Popular 3rd Grade Math Word Problems

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3rd grade word math problems are like stories that help us understand how math works in everyday life. Math 3rd grade word problems make us think and figure out solutions, which is essential for solving all kinds of problems. Reading and solving these math word problems 3rd grade teaches us how to use math to solve real situations. This helps us think smart and make good decisions. 

Math word problems for 3rd grade also help us practice reading carefully and explaining our ideas clearly. They show us that math is not just about numbers but about thinking, solving, and understanding the world around us.

There are many 3rd grade math word problems in math. When teaching kids about word problems, it’s crucial to begin with simple ones. This is because word problems can quickly become confusing for kids. 

By starting with fundamental problems and maybe 3rd grade math word problems games, we help kids learn how word problems work before they become more complicated. This way, they can build their skills and feel more confident as they learn.

The Most Popular Math Word Problems 3rd Grade

Here are some 3rd grade math word problems you can use to teach your kids more about the real-life representation of math:

Problem:

Sarah has 8 apples. She gives 3 apples to her friend. How many apples does she have left?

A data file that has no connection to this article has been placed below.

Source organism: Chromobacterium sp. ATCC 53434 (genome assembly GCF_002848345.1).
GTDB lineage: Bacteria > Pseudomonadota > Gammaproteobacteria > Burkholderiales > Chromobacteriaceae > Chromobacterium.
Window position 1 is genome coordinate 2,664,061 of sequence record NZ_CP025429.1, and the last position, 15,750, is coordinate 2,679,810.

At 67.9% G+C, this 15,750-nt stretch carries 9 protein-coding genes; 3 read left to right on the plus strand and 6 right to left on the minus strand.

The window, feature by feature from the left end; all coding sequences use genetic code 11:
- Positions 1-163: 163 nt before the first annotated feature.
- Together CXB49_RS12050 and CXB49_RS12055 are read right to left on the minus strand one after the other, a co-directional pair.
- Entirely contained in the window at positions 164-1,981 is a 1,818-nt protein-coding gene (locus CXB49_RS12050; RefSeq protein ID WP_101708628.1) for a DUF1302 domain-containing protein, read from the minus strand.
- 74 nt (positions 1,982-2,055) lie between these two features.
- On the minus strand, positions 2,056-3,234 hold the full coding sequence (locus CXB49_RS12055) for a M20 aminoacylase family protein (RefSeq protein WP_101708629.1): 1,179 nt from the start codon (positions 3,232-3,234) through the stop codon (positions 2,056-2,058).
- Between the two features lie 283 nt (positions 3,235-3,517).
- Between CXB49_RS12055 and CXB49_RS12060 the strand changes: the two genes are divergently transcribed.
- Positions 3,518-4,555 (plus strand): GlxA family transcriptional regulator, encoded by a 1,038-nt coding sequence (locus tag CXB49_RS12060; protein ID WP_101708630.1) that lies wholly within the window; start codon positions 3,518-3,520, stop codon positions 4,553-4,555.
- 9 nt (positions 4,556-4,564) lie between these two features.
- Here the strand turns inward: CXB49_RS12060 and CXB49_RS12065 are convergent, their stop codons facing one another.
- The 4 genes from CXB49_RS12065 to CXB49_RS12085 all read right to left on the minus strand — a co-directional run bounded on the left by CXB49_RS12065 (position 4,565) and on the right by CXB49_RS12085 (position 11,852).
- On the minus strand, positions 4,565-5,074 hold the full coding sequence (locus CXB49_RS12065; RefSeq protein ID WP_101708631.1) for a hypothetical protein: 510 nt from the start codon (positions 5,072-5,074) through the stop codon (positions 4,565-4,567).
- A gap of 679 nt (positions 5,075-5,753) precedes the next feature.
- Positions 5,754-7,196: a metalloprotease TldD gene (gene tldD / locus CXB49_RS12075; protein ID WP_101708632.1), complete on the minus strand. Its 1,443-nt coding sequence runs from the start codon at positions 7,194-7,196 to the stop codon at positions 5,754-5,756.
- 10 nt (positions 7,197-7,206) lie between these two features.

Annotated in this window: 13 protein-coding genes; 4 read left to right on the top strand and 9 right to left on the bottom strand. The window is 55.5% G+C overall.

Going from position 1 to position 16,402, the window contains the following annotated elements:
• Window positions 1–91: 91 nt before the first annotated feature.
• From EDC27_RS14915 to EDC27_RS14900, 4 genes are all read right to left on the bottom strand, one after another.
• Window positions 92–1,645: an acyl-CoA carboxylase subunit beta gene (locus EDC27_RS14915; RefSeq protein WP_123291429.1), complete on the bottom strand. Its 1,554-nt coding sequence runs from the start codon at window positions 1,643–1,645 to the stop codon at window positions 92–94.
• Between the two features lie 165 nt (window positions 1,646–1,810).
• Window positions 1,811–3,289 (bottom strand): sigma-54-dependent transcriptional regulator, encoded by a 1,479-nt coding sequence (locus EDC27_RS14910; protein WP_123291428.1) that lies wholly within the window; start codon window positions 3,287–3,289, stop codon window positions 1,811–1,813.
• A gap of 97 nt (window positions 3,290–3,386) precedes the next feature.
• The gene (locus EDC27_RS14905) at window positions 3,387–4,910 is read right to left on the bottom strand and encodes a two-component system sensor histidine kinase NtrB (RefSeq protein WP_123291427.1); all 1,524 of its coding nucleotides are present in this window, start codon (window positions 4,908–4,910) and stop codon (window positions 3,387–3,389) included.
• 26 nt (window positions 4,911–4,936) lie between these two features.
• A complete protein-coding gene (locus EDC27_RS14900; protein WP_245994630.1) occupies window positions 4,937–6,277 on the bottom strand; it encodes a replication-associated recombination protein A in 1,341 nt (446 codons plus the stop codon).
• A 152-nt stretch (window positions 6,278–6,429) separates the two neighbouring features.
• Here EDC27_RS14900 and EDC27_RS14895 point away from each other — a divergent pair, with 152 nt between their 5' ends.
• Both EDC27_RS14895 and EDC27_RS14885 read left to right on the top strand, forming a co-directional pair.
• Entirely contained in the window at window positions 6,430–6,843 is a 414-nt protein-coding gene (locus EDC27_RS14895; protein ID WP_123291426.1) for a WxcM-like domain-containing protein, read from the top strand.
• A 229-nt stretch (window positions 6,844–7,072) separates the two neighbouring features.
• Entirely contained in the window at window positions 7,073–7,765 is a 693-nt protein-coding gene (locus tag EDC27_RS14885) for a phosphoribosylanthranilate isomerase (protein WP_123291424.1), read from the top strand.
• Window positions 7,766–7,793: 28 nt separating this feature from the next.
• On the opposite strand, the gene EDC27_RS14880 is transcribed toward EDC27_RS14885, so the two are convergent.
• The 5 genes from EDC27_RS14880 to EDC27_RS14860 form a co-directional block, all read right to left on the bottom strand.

Solution: Sarah has 5 apples left.

Problem:

There are 4 red pencils and 6 blue pencils. How many pencils are there in total?

Solution: There are 10 pencils in total.

Problem:

Liam has 15 marbles. He gives 7 marbles to his sister. How many marbles does Liam have now?

Solution: Liam has 8 marbles left.

Problem:

There are 9 birds in one tree and 5 birds in another. How many birds are there in both trees?

Solution: There are 14 birds in both trees.

Problem:

Emma had 20 candies. She ate 12 candies. How many candies does Emma have now?

Solution: Emma has 8 candies left.

Problem:

There are 3 boxes, each containing 4 crayons. How many crayons are there in total?

Solution: There are 12 crayons in total.

Problem:

Jason has 18 stickers. He gives 9 stickers to his friend. How many stickers does Jason have left?

Solution: Jason has 9 stickers left.

Problem:

There are 7 cats and 8 dogs at the park. How many animals are there in total?

Solution: There are 15 animals in total.

Problem:

Mia has 24 cookies. She shares 6 cookies with her brother. How many cookies does Mia have after sharing?

Solution: Mia has 18 cookies left.

Problem:

There are 5 cars in the parking lot and 3 cars on the street. How many cars are there in total?

Solution: There are 8 cars in total.

Problem:

Emily has 27 stickers. She gives 15 stickers to her classmates. How many stickers does Emily have now?

Solution: Emily has 12 stickers left.

Problem:

There are 10 balloons in one room and 6 balloons in another. How many balloons are there in both rooms?

Solution: There are 16 balloons in both rooms.

Problem:

Liam has 35 baseball cards. He trades 17 cards with his friend. How many cards does Liam have now?

Solution: Liam has 18 cards left.

Problem:

There are 8 girls and 12 boys on the playground. How many children are there in total?

Solution: There are 20 children in total.

Problem: